Sweden’s central bank raised its benchmark repurchase rate for the seventh time in a year and repeated a pledge to continue tightening policy as the country’s economic expansion withstands Europe’s debt crisis.
Policy makers raised the seven-day rate a quarter of a percentage point to 2 percent, the Stockholm-based Riksbank said today said in a statement. The move was expected by all 18 economists surveyed by Bloomberg. The bank maintained its outlook for the pace of continued rate increases.
“The Swedish economy is growing at a good rate, although international developments are marked by uncertainty,” the bank said in a statement. “Consumer price inflation is high at present as a result of rising mortgage rates. Underlying inflationary pressures remain low, but are expected to increase as economic activity strengthens.”
The largest Nordic economy expanded at the fastest pace in the European Union last year, helping to push headline inflation to 3.3 percent in May and to exceed the bank’s 2 percent target for a sixth consecutive month. The economic rebound, spurred by a surge in exports, has sent unemployment lower and may encourage an acceleration in wage growth, Deputy Governor Svante Oeberg said on June 16. The jobless rate was 7.9 percent in May, compared with a 9.8 percent peak in June 2009.
“They still project two more increases this year and the path after that is completely unchanged,” said Roger Josefsson, chief economist at Danske Bank A/S in Stockholm, by phone. “They’re doing the right thing. The normalization of the rate is good. Low rates over a long period of time will hurt the economy.”
The krona traded 0.4 percent higher at 9.0665 at 9:52 a.m. in Stockholm. Against the dollar, the krona was little changed at 6.2585.
“We are still expecting the krona to continue to strengthen against the euro, but at a slower pace,” said Carl Hammer, chief foreign-exchange strategist at Stockholm-based SEB AB. The bank targets 8.90 to the euro by September, he said.
“The Swedish economy is stable despite increased uncertainty globally,” the bank said.
The repo rate will reach an average 2.3 percent in the fourth quarter, 2.9 percent in the third quarter of 2012, and 3.4 percent in the same period of 2013, it said today. The economy will expand 4.4 percent this year after last year’s 5.7 percent rebound, the bank said. Growth will slow to 2.2 percent in 2012 and reach 2.5 percent in 2013, it said.
Deputy Governors Karolina Ekholm and Lars E.O. Svensson entered reservations against the decision to raise rates. They also argued in favor of a lower rate path, the bank said. The bank comprises six board members, including Governor Stefan Ingves.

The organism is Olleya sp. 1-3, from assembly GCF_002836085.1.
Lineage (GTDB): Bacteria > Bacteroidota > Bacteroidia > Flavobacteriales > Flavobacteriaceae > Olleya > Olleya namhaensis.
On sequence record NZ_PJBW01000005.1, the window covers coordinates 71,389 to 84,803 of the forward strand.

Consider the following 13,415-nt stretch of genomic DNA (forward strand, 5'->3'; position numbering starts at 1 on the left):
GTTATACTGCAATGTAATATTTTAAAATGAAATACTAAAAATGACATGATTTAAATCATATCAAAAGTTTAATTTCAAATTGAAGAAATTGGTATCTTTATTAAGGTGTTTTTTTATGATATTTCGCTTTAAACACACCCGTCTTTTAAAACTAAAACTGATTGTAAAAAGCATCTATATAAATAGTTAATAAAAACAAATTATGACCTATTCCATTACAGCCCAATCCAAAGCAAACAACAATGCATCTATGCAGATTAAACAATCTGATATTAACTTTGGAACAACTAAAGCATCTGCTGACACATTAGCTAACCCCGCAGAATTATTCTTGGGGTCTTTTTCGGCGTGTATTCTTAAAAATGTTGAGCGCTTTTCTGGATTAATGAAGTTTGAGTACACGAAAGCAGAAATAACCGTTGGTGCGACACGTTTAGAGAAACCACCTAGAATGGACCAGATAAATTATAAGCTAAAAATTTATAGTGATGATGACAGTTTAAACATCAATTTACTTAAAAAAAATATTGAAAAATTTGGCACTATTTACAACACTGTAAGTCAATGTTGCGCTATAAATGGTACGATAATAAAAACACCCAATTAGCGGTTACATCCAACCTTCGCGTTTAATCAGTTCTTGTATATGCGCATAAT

Headline inflation will exceed the bank’s target through 2013, it said. Consumer price growth adjusting for the impact of mortgage costs will be 1.6 percent this year, 1.7 percent in 2012 and reach 2.1 percent in 2013, the bank estimates.
“The labour market situation is also continuing to develop positively, which means that the rate of wage increase is rising,” the bank said.
Inflation by that gauge slowed to 1.7 percent in May from 1.8 percent in April, Statistics Sweden said on June 14.
‘Simply Too Low’
“Sweden’s economy is doing very well and the rate is simply too low given the economic outlook,” Jussi Hiljanen, chief rate analyst at SEB AB in Stockholm, said before the decision. “The labor market has developed better than expected” and “households’ inflation expectations have increased quite a bit.”
Sweden on April 13 raised its economic growth forecast for 2012 and 2013, when it sees 3.8 percent and 3.6 percent growth respectively. Prime Minister Fredrik Reinfeldt’s government, which won a second four-year term in September, plans to reduce taxes for a sixth consecutive year in 2012 while Finance Minister Anders Borg on June 22 said he’s prepared to stimulate the economy further if the European debt crisis dents demand.
Households’ expectations for consumer price increases over the next 12 months rose to 3.3 percent in June from 3.1 percent previously, according to a survey by the National Institute of Economic Research. Expectations of more rate rises this year have sent Sweden’s krona 22 percent higher against the dollar and 6 percent against the euro in the past year. The currency is only “starting to approach” a fair value, Riksbank Deputy Governor Lars Nyberg said in a June interview.
The currency’s surge has yet to suppress export demand.
Sweden’s SKF AB (SKFB), the world’s largest maker of ball bearings, reported record quarterly profit at the start of 2011 as sales to all regions grew. Volvo AB (VOLVB) and Scania AB (SCVB), two of Europe’s biggest commercial-vehicle makers, also said profits surged as heavy-truck demand rebounded. Sweden has weathered Europe’s debt crisis as exporters shift focus to emerging markets. About 44 percent of its exports went to countries outside the EU in May, the statistics office said on June 27.
Germany’s economic expansion helped growth in the euro region accelerate at the fastest pace in almost a year in the first quarter, as demand in the largest euro-area economy offset austerity measures from Ireland to Spain.
The Riksbank’s rate increases and the introduction of a cap on the size of mortgage loans have also cooled credit growth after property prices exceeded pre-crisis levels. Household borrowing slowed to an annual 6.9 percent in May, the lowest level in at least eight years.
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